# Random Positions with margin

Hi
How to add margin to random positions.
I don’t want objects to cover each other. It’s 2D so only x and y meters.

private Vector3 getPosition()
{
float PosX = Random.Range(-10,10);
float PosX = Random.Range(-10,10);
Vector3 objPos = new Vector3(PosX,PosY, 0.0f);
return objPos;
}

I’m assuming the objects are rectangles.

Update: Anywhere I mention using Rect, use Bounds instead since that’s what has the required intersection methods.

Brute Force

A brute force approach would be to keep a list of the rectangles you’ve generated, and each time you generate a new one you make sure it doesn’t overlap anything in the list. If it does overlap then generate new coordinates.

foreach object to generate
{
while (true)
{
rect = new Rect(random_x, random_y, width, height);
if (!rect_overlaps_existing(rect)) break;
}

}

The rect_overlaps_existing function loops through the rect list and checks for overlaps.

This is a bit ugly, and can have some looping while searching for free random coordinates, but would probably work fine if you just have a few objects that are relatively small compared to the random area where you’re placing them. If you have too many objects, or they’re large, you have the potential of an infinite loop if it can’t find a non-overlapping area. This can be partially remedied by limiting the max iterations. I’ve used this approach in similar situations and it works fine (again, keeping in mind the size and quantity limitations).

Packing Algorithm

A better approach would be some sort of packing algorithm. One that comes to mind is to keep track of a “free rect list”, which is a list of unused rectangles. The list starts with a single rectangle that encompasses the entire area, and it gets split into multiple rects as you use up space.

foreach object to generate
{
free_rect = find_free_rect();
rect = generate random rect from within free_rect
split_rect(free_rect, rect);
}

The find_free_rect function just grabs a random rectangle from the list of free ones. The first time this will just grab the entire screen area.

Then you generate a random rectangle that lies within the free rectangle you just found.

Finally, you split that free rectangle into multiple rectangles that are leftover after you use up part of the space, and add those new free rectangles to the list. This is the most difficult part, and I leave it as an exercise for the reader. Basically, envision a rectangle (the free area) with another rectangle carved out of the center. You end up with sort of a room with odd shaped walls, and the center empty. Those odd shaped walls have to be turned into new rectangles that go into the free list. And of course you have interesting edge cases (no pun intended) if the carved out area is along one or more borders.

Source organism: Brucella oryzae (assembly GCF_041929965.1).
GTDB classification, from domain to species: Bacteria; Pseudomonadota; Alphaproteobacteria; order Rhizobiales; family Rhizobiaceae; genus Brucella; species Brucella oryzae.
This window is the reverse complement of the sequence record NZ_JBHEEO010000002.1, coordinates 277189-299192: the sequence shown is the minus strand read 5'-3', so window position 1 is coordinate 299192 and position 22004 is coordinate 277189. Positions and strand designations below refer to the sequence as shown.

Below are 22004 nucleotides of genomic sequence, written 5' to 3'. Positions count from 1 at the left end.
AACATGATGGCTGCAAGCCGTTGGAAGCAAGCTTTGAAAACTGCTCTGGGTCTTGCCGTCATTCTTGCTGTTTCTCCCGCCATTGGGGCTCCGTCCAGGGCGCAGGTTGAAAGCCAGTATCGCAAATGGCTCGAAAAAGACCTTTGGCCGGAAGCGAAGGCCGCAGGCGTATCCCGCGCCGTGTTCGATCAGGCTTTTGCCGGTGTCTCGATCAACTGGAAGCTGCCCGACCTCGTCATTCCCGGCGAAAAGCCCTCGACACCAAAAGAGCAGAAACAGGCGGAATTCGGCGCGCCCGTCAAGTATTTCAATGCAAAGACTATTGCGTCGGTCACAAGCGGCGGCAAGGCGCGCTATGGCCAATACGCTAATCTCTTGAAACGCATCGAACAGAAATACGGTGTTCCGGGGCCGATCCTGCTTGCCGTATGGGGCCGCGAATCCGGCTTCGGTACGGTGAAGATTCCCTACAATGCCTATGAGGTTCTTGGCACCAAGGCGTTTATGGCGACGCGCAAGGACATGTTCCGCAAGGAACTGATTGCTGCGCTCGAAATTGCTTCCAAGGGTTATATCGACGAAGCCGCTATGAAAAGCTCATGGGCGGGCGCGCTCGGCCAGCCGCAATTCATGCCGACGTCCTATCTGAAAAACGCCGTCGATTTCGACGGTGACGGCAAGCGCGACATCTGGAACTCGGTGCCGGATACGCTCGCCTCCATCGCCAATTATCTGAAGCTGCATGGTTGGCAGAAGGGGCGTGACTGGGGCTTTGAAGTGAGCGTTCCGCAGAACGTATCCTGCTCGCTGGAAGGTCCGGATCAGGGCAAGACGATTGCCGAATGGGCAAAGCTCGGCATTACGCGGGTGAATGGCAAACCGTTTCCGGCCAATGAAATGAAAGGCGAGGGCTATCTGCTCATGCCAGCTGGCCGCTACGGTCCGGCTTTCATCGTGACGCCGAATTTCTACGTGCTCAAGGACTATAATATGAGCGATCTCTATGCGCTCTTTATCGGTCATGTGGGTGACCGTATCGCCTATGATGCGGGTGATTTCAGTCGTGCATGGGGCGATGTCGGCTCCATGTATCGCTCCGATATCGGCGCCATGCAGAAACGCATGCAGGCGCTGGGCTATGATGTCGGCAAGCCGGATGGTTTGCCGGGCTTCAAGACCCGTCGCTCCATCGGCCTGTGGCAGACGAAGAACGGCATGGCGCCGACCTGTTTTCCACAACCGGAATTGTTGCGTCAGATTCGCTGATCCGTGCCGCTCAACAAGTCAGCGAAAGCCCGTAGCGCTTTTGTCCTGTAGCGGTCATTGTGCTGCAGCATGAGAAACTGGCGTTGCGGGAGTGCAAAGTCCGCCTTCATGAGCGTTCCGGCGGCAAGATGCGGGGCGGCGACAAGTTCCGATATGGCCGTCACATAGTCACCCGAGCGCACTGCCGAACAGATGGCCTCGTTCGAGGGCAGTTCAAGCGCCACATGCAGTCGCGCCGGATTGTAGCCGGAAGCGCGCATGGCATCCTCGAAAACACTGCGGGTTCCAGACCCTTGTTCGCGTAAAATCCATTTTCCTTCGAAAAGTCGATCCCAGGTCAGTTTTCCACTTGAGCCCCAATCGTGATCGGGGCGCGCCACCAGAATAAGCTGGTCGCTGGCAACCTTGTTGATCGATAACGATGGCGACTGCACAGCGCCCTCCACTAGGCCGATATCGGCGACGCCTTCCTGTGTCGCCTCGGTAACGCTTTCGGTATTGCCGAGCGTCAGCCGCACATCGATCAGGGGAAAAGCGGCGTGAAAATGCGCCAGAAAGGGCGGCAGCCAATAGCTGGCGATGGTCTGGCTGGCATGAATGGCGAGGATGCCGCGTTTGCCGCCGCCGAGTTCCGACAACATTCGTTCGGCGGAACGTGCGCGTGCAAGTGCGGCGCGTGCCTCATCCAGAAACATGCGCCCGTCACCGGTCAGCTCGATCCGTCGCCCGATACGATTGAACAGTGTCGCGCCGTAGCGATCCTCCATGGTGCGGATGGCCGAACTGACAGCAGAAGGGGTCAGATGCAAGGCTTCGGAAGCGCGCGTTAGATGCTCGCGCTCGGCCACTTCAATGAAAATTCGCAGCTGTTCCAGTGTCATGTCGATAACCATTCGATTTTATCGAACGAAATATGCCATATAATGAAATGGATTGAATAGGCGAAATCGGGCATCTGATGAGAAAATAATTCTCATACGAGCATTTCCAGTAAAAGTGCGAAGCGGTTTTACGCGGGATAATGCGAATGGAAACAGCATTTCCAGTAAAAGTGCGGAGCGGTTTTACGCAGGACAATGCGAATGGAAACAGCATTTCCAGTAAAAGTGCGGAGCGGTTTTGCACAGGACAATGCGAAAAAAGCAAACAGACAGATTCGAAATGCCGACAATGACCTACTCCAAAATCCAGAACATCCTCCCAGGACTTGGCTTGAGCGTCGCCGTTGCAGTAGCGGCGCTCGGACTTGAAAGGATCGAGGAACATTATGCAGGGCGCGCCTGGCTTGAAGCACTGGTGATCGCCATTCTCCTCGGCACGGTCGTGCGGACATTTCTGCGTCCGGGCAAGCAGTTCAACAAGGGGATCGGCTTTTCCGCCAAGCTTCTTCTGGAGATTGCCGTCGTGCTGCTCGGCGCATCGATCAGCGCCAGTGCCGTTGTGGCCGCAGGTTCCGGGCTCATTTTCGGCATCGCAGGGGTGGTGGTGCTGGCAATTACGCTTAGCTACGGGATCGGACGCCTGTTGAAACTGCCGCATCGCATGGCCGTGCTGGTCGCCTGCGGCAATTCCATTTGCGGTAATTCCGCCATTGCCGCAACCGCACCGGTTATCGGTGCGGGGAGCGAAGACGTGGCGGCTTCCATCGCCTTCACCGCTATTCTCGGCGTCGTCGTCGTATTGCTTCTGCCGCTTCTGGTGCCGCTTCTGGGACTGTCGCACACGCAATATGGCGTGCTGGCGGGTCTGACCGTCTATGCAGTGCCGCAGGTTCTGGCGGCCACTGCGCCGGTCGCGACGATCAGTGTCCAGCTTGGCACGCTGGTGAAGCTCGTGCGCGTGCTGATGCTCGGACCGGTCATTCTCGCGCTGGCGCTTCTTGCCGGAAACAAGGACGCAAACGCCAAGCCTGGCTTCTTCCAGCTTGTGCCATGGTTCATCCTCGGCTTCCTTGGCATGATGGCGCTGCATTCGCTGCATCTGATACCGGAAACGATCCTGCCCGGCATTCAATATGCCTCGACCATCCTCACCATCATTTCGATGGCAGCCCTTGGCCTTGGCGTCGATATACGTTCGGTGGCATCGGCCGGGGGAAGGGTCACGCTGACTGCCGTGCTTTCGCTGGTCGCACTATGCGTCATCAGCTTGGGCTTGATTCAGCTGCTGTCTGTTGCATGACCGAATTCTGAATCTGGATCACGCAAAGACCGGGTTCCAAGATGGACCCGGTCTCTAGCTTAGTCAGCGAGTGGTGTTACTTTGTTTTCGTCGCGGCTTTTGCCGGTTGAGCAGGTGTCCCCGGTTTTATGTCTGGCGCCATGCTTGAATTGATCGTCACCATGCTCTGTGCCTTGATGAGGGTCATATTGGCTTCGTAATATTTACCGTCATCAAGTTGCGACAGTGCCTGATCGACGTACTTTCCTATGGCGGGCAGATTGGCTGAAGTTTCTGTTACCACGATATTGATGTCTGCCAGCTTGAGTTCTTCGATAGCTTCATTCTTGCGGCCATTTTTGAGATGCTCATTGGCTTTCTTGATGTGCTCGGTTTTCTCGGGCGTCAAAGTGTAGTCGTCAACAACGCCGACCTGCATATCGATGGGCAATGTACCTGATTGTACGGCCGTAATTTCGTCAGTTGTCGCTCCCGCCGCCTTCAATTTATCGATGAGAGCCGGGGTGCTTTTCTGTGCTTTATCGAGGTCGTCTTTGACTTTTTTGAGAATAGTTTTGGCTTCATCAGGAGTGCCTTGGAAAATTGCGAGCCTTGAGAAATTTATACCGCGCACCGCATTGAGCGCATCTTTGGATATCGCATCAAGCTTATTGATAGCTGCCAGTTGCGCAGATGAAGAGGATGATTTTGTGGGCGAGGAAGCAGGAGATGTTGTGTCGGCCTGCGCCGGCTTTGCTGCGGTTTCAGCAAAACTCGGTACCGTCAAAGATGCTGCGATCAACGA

Grid Approach

A potential variation (and vast simplification) on the packing algorithm method is if keeping the random objects in a grid is possible. Envision a grid of rectangles on the screen. Pre-generate a free rectangle list that contains a rectangle for each cell in the grid. When you need a random rectangle, pull pick one randomly from the list and remove it. Generating the list is easy because none of them will ever overlap.

There are likely other approaches as well, but I imagine they would all fall close to the packing algorithm in complexity. That, or I’m way overanalyzing the problem :). Do some searching on packing algorithms and maybe you’ll find something simpler, though many of them are dealing with trying to optimally pack rectangles into a minimum amount of space.

The Actual Intersection Test

Each of the methods will require testing for intersection. Unity has a Bounds struct for dealing with this (as opposed to Rect, which other libraries sometimes use for these types of tests).

Bounds sprite1 = new Bounds(new Vector3(random_x, random_y, 0), new Vector3(20, 20, 0));
Bounds sprite2 = new Bounds(new Vector3(random_x, random_y, 0), new Vector3(20, 20, 0));

if (sprite1.Intersects(sprite2))
{
// act on the overlap
}